Skip to main content

Race & Horror Resources

Here are more links to feed your inquiring minds on the topic of race in horror. While I grow weary of the 'black people die first' mantra in our cultural film milieu, I am open to any differing perspectives on the topic.

First To Die: Evil Dead & Blackness in Horror by Joshua Alston, The Feminist Wire, April 13 2013

"It's a shame that the topic of blackness in horror has been written about so scarcely, given how rich a discussion it is...The horror universe is one in which black characters are seldom afforded the opportunity for survival, heroism, or love."

Why Don't Black Filmmakers Make Horror Movies? by Ayanna Guyhto, June 1, 2012

"Black people love horror films as much as the next person. But this is a film genre dominated by other ethnic groups. Sure, black people are in many great mainstream horror films. But their presence within the genre has always been slight."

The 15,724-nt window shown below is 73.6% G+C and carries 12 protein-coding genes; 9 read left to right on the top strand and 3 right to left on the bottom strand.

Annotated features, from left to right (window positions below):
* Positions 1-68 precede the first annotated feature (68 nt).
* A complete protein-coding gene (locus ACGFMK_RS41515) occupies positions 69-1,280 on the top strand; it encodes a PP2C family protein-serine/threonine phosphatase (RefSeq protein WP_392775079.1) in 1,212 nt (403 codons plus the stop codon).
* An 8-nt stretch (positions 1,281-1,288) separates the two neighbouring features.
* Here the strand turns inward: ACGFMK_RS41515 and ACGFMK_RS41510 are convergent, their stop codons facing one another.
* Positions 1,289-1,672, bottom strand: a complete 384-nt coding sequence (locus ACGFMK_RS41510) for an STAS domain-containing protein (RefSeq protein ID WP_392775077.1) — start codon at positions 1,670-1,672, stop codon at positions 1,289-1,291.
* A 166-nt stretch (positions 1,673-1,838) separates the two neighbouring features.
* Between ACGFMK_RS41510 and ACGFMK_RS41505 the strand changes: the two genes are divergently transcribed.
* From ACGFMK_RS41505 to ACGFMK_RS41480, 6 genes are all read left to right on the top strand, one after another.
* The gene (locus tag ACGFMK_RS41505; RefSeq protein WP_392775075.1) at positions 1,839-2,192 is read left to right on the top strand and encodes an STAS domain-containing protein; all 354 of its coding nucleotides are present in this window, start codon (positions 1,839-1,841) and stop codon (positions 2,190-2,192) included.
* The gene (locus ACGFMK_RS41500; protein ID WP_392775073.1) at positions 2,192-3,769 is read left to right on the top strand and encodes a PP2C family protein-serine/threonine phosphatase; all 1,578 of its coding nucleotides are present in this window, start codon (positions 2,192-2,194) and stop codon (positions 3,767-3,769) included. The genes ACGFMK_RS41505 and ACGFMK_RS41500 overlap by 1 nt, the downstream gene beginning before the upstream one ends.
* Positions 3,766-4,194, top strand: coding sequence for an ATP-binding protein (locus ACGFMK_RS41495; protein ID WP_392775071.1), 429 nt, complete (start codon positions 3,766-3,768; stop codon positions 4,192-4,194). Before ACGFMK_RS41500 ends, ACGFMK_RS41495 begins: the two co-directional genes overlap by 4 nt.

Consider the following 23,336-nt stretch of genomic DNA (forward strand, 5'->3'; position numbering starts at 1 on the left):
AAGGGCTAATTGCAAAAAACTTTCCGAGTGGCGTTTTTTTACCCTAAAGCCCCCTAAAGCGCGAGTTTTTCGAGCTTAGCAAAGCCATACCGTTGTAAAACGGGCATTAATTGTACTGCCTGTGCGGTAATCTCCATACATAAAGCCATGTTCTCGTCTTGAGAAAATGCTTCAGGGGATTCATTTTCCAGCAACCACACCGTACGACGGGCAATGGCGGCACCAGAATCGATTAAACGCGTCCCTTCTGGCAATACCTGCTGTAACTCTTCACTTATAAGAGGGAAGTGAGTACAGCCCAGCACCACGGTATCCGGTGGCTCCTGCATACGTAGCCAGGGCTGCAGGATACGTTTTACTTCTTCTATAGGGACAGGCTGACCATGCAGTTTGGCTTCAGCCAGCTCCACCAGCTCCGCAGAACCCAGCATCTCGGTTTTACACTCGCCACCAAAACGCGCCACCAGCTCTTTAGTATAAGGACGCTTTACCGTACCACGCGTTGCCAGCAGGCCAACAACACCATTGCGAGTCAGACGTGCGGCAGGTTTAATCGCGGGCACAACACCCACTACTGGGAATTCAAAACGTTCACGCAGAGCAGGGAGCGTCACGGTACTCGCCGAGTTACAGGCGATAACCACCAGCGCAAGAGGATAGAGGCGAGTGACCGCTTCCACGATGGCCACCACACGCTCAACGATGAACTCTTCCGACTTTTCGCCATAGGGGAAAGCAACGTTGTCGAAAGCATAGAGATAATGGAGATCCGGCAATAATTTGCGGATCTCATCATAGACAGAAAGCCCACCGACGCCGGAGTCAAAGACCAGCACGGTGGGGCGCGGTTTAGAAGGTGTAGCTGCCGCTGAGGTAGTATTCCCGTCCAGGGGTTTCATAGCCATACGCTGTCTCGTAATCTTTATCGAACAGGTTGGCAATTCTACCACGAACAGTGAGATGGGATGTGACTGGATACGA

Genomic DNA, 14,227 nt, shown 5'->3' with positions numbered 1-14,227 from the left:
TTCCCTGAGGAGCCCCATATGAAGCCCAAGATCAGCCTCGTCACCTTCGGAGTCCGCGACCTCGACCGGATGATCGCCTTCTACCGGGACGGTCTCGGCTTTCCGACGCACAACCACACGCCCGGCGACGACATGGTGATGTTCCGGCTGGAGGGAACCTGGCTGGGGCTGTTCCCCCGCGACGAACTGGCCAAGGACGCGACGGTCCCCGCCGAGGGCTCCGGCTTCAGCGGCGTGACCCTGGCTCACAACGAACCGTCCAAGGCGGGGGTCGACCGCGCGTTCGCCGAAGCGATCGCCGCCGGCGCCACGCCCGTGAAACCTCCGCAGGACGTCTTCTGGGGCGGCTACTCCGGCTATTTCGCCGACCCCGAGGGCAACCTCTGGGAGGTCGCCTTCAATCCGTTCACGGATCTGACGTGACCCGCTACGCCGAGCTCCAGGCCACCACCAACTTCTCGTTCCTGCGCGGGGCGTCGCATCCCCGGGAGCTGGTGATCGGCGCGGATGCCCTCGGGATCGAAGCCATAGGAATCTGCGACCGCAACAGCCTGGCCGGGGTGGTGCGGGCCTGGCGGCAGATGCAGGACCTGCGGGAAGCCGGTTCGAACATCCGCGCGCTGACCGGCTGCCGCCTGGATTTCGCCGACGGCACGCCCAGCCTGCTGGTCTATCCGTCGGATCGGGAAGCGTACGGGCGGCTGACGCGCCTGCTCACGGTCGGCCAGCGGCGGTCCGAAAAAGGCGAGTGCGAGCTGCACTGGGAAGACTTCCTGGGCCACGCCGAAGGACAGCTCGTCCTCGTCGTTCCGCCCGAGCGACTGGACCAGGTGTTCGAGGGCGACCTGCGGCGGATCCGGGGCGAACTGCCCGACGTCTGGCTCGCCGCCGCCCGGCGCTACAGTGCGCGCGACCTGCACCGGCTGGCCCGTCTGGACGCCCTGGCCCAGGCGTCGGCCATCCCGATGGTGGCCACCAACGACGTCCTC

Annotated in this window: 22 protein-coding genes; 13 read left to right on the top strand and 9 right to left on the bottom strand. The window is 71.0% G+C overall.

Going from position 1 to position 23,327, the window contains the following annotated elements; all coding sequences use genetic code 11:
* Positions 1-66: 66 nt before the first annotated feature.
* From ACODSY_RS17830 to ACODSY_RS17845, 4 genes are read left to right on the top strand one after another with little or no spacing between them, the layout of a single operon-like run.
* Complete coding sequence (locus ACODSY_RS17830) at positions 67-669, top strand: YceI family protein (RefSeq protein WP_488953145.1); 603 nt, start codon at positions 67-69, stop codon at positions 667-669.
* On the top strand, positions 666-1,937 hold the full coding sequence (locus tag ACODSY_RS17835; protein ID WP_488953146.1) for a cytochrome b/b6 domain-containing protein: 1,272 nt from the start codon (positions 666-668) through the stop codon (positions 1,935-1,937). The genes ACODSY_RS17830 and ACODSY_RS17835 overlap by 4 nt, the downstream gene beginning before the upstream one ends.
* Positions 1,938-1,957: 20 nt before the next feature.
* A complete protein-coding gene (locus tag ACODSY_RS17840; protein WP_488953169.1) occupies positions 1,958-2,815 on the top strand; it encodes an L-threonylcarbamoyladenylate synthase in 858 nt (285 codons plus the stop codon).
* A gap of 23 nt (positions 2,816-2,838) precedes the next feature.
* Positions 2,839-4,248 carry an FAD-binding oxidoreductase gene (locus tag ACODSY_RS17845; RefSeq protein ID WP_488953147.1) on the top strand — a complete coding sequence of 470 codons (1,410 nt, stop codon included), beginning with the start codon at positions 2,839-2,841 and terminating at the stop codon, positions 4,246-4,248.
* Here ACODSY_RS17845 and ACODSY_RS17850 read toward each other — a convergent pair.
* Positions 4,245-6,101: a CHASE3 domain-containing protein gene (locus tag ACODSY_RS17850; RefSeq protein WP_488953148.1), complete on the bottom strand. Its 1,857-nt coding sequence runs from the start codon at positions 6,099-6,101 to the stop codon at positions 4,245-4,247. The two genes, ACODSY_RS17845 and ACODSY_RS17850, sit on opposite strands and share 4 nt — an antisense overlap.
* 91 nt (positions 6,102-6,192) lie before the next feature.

Popular posts from this blog

How MIDSOMMAR Utilizes and Subverts Horror Movie Tropes of People of Color

By Mary Kay McBrayer (@mkmcbrayer)

For a film that could have been easily white-washed, Ari Aster’s Midsommar does have an inclusive cast. Before our characters are even taken to Sweden where most of the film's dread fueled action takes place, we meet them in their college town. Dani (Florence Pugh) stresses about her sister’s scary email while her boyfriend, Christian (Jack Reynor) drinks at a bar with his buddies, only one of whom is black named Josh (The Good Place's William Jackson Harper).
I have watched enough horror movies to know—and I’ve been brown enough long enough to know—that this setting does not bode well for a person of color. The token minority, say it with me, tends to die first. Because of this ratio, I expected a few other established tropes of the horror genre in Josh’s character, too, and I have to admit, I was delighted and surprised that nothing played out the way I expected.

DARKLY: At The Heart Of Goth, Is Blackness

"Horror has always been used to illuminate cultural anxieties and gives a voice to our collective fears. So, what to make of the gothic in America, a place which by the very nature of its founding is predisposed to a culture of anxiety? The dread knowing the enemy at the gate is understandable, but in America the enemy has already passed through it, and has been brought inside. The call is coming from inside the house."
-words by Leila Taylor